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Speaking of Chicago, that place called Winnetka looks like a really nice suburb. I wouldn't mind living there.
Winnetka is nice if you're into that whole ritzy upper class scene. Its Zillow home value index (ZHVI) is $1.2M, which I believe is the second highest such value in the Midwest, second only to neighboring Kenilworth, IL with a ZHVI of $1.3M.

Those might not sound ludicrously high by coastal metro standards, but out here in the creamy middle west, that's about as expensive of a community as you're gonna find.

I grew up just south of Winnetka in the less ritzy (but still north shore) burb of Wilmette, and I had a decent glimpse into that world. It's fine for what it is, but not really my cup of tea. Too sheltered and "bubbly" for my tastes. Even if we could afford to live there (yeah right), we almost certainly wouldn't.
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  #78  
Old Posted Sep 18, 2019, 2:33 AM
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For boston: (not including the obvious brookline/cambridge/somerville which are essentially boston)

Newton is kinda cute!:
https://www.google.com/maps/@42.3297...7i13312!8i6656

https://www.google.com/maps/@42.3217...7i13312!8i6656

Winchester too:
https://www.google.com/maps/@42.4525...7i13312!8i6656

Norwood's okay:
https://www.google.com/maps/@42.1929...7i16384!8i8192

This one part of Dedham center is nice:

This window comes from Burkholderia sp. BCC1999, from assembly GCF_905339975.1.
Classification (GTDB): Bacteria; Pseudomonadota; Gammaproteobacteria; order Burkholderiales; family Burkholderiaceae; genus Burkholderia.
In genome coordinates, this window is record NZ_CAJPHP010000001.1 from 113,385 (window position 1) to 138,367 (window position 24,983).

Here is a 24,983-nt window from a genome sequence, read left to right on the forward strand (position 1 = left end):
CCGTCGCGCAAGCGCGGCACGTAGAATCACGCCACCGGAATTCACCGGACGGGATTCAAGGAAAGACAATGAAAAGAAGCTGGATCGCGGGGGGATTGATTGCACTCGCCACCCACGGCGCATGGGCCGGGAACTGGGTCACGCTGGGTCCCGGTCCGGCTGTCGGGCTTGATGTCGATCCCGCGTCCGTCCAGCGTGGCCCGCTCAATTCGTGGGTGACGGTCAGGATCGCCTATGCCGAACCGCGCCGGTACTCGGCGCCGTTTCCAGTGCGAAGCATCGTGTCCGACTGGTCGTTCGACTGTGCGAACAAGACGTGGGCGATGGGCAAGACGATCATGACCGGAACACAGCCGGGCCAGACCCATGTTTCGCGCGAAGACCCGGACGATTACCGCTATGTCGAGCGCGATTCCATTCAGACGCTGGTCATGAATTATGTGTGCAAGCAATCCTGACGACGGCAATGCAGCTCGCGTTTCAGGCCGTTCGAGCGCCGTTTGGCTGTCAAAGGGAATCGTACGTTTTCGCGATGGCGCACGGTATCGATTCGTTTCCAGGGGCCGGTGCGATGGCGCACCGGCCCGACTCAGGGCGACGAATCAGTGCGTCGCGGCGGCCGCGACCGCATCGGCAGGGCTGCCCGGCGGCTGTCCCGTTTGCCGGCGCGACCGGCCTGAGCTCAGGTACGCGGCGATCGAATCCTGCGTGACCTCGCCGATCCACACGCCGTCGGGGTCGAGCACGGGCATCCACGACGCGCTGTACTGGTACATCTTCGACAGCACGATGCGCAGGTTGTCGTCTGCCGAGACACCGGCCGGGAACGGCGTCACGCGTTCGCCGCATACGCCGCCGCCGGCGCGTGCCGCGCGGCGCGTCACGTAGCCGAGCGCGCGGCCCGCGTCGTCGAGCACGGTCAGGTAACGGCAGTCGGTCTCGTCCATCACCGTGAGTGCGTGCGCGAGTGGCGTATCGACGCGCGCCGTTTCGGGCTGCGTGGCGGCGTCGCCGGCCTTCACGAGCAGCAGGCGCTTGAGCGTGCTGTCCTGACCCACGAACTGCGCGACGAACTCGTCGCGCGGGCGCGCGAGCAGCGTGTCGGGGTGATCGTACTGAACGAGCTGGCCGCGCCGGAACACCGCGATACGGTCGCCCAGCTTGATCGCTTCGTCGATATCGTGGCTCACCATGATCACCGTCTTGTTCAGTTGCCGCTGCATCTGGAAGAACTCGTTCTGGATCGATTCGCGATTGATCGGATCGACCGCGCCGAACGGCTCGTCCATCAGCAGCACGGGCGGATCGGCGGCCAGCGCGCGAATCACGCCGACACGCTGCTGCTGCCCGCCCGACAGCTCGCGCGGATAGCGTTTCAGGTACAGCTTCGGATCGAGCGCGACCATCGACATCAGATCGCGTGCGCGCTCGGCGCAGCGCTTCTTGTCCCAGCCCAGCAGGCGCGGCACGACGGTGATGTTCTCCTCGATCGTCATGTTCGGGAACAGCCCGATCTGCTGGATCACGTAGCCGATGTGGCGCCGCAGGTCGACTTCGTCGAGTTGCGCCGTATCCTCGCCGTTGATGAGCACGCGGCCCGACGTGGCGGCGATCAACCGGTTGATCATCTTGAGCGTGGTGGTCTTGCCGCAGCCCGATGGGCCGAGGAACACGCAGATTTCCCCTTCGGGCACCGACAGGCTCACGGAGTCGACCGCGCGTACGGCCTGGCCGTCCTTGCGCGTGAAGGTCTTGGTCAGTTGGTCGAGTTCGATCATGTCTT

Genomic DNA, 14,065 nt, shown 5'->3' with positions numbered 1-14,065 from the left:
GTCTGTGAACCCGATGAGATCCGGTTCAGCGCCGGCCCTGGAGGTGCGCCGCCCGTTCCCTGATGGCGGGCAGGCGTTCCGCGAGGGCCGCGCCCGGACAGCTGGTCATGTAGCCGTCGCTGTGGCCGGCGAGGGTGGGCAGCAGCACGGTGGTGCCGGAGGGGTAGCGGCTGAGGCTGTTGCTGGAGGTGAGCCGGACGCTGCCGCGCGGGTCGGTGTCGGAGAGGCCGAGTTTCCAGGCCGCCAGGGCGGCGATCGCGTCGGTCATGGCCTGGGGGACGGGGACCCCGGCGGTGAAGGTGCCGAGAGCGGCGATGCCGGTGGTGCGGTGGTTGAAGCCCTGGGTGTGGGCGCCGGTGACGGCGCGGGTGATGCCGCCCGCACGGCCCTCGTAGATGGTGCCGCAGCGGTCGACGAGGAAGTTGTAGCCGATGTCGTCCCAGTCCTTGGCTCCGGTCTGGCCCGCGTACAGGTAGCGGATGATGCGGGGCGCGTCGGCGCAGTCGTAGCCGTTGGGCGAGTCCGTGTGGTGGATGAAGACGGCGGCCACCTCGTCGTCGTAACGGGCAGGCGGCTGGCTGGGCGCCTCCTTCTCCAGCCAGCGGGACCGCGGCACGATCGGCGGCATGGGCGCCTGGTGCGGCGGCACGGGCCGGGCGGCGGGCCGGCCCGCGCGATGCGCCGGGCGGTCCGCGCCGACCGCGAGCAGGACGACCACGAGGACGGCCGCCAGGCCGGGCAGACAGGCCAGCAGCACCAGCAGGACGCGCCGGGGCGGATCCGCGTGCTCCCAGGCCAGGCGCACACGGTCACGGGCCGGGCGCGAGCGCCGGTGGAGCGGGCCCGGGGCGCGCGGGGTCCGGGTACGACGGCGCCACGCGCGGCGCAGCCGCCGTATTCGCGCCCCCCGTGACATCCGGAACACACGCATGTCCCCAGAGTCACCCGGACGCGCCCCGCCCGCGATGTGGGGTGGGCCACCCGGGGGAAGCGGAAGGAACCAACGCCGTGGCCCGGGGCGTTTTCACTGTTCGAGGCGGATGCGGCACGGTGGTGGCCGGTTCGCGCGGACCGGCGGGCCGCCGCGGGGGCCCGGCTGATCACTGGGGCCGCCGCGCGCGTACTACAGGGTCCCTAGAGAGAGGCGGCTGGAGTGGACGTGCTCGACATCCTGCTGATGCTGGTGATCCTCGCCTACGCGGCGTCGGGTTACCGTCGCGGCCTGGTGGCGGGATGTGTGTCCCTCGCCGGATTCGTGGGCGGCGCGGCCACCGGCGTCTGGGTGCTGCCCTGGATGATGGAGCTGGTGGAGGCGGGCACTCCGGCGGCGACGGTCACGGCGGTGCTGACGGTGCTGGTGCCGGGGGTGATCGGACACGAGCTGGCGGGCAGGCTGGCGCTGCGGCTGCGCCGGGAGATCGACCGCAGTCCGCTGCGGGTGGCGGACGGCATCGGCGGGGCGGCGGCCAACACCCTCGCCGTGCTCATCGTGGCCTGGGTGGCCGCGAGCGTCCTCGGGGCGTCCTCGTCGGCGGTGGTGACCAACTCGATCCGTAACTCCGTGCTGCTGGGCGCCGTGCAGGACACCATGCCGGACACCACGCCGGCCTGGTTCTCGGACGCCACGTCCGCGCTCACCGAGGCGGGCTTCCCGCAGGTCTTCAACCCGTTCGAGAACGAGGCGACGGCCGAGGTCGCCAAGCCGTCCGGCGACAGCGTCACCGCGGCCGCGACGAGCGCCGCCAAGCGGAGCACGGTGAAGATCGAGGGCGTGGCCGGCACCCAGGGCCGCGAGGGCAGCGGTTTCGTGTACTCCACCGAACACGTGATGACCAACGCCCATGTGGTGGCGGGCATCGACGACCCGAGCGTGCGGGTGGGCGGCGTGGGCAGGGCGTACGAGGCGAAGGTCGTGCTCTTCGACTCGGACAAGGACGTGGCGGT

https://www.google.com/maps/@42.2481...7i16384!8i8192

Quincy is great, and they have done tons of work on the center recently:
https://www.google.com/maps/@42.2505...7i13312!8i6656

Also home to one of the largest east asian/chinese population in greater boston:
https://www.google.com/maps/@42.2677...7i13312!8i6656

Medford is cool:
https://www.google.com/maps/@42.4183...7i16384!8i8192

Malden has some great areas, and has done a lot around the T station but it kinda sucks in how it feels:
https://www.google.com/maps/@42.4263...4nLcmJVplA!2e0
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  #79  
Old Posted Sep 18, 2019, 2:46 AM
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From what I've seen this is the best

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I think Brookline, MA is the best suburb in the country.
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  #80  
Old Posted Sep 18, 2019, 8:39 AM
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I don't know that SF has a best suburb, but Concord is nice, with a central city park, a sizeable downtown, and a BART station that provides convenient service to SF.